The Weekly Bottom Line Tax Bills: When Two Is Not Better Than One

U.S. - Tax Bills: When Two Is Not Better Than One

This week was exceptionally quiet in terms of economic data. There were no primary reports released and second-tiers did little to spur market action. On that front, JOLTS job openings and weekly jobless claims saw little change, while consumer sentiment (U. of Michigan) pulled back in early November but remained upbeat at 97.8 - a level marking the second-highest reading this year. With little else to digest on the data front, attention was devoted to political developments.

Markets remained upbeat through midweek, given optimistic expectations on tax reform, supportive earnings reports and gains among energy stocks. The latter were buoyed by a surge in crude oil prices, with rising geopolitical uncertainty in the Middle East, particularly in Saudi Arabia, being the main catalyst behind the move (Chart 1). Global demand has been strong and OPEC discipline is expected to continue, but the risks for oil prices are skewed to the downside as non-OPEC production is on the rise, particularly U.S. shale. The EIA reported that U.S. production reached 9.62 million (B/D) last week, which is at the top range of historical highs.

Market sentiment followed a more downbeat tone later in the week, as developments on tax reform, which appeared to overshadow headlines from the President's Asia trip, failed to meet expectations. While the Ways and Means Committee advanced the House bill on Thursday, preparing for a vote by the full House next week, the Senate released its own version of the bill, with preliminary reporting pointing to some key differences among the plans. For instance, the Senate bill retains the current seven-bracket income tax structure with a new top rate of 38.5% as opposed to the reduced four-bracket structure in the House bill, it doubles the estate tax exemption but does not eliminate it after 2024, and it eliminates state and local tax deductions (SALT) without keeping a 10k deduction on property tax. Moreover, the Senate bill would delay corporate tax cuts to 2019 as opposed to implementing them in 2018, and takes a different approach on pass-through taxation, creating a new 17.4% deduction, as opposed to lowering the rate to 25% as in the House bill.

In short, there are enough differences between the two bills to make immediate passage less likely. Much rides on tax reform, with expectations for major change being one of the main supporting factors behind the impressive post-election gains in stock markets (Chart 2). As such, the delay is likely to weigh on near-term sentiment, with prospects for a later introduction of corporate tax cuts of particular concern to investors.

Tax reform is likely to remain top of mind in the days ahead, but a number of important data releases next week will help tilt the narrative back toward economic fundamentals. Hurricane-related volatility should begin to taper off in upcoming reports, supporting the Fed's decision-making process. With the economy still on a solid course and the labor market tightening further, we remain of the view that the Fed will hike rates once more by year's end. But, this will require some cooperation from inflation metrics, with the emphasis placed on next week's CPI report.

Canada - Oil Prices Hit A 2-year High

It was a fairly quiet week in Canada, with housing starts data and a speech from Bank of Canada Governor the only major events. Still, the S&P/TSX managed to hit a record high early in the week, helped along by rising oil prices. The WTI benchmark jumped nearly $2 to over US$57 per barrel - the highest level seen since mid-2015.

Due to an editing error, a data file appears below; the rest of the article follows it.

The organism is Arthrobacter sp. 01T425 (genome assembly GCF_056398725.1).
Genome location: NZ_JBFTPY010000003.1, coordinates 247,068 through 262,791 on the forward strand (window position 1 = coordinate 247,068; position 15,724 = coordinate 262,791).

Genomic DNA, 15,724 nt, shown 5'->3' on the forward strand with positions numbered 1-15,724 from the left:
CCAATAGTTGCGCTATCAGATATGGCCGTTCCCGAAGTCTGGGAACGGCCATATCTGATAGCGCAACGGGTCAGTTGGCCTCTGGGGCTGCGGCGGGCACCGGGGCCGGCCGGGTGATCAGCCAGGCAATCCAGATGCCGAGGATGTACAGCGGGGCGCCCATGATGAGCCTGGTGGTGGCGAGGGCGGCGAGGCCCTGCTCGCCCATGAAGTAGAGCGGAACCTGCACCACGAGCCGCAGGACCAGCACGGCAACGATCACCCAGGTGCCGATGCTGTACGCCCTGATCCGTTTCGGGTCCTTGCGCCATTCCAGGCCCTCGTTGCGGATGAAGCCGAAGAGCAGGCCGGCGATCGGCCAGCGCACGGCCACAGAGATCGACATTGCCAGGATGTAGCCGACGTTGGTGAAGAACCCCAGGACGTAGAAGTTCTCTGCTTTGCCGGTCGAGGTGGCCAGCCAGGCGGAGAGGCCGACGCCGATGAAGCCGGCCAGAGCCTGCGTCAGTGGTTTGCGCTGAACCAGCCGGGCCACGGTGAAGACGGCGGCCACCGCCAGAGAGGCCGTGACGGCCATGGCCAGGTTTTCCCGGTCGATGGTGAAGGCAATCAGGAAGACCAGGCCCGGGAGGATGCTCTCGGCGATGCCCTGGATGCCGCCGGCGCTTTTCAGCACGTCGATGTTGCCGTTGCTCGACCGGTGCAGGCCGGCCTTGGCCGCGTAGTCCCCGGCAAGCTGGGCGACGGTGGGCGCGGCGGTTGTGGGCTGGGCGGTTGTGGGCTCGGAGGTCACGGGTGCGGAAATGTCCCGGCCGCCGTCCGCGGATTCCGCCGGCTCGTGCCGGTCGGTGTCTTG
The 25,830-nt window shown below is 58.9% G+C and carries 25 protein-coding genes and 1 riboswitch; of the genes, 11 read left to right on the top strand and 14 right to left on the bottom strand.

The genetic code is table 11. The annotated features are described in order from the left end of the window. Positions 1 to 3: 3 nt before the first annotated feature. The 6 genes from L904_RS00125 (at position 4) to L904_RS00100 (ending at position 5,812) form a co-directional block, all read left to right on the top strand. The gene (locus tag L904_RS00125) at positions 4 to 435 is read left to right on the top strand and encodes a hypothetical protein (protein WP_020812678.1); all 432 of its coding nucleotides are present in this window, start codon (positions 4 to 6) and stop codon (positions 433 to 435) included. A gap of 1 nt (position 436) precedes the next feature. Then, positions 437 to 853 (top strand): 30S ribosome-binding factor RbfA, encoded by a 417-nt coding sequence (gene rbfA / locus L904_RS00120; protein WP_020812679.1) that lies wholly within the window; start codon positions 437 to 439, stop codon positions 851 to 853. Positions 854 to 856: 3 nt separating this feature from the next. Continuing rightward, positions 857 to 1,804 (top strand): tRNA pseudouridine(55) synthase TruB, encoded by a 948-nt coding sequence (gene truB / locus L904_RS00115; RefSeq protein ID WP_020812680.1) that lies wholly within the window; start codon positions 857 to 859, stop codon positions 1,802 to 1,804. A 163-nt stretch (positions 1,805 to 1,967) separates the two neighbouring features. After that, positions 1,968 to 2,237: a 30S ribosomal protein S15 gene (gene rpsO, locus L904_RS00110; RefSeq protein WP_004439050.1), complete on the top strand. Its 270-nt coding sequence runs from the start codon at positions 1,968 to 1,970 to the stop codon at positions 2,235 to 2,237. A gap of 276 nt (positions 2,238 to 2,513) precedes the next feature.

There has been some fundamental support for oil prices recently as OPEC and the group of non-OPEC members indicated that they plan to extend production cuts through the end of 2018 in order to ensure the market returns to a more balanced position. But the jump this week was triggered by Saudi Arabia's King ordering the arrest of several royal, political, and business officials in an attempt to crackdown on corruption. This sparked concern in the market over the stability in one of the world's top oil producing countries, and signaled to markets that power in the kingdom was consolidating with those in favour of extending production cuts.

Given that the latest move up has been based more on geopolitical risk rather than proof of an improvement in the global market balance, prices are unlikely to gain much more ground. Moreover, with prices at current levels, non-OPEC producers - particularly US shale producers - are likely to increase hedging activity, supporting higher production going forward. What's more, OPEC's latest forecast shows US output expected to grow at a faster pace than previously thought, slowing the overall balancing process. All told, there is more downside risk for oil prices than upside, with prices just over US$50 per barrel likely for the foreseeable future.

Oil's steep rise has not benefited the Canadian dollar, with the typical positive relationship between the two having broken down in recent weeks. It appears as though the loonie is responding more to monetary policy expectations at present. On that front, following two rate hikes earlier this year, the Bank of Canada has switched to a more dovish tone. In his speech this week, Governor Poloz focused on the softness in inflation, but also maintained 'optionality' going forward, consistent with data dependence as it ensures the economy is unfolding as expected. The risks to the Canadian economy are skewed to the downside, with uncertainty surrounding NAFTA and recently implemented/announced measures aimed at cooling the housing market two key risks. Still, our (and the Bank of Canada's) forecast is for continued economic growth, and at this point we continue to expect another rate hike in early-2018.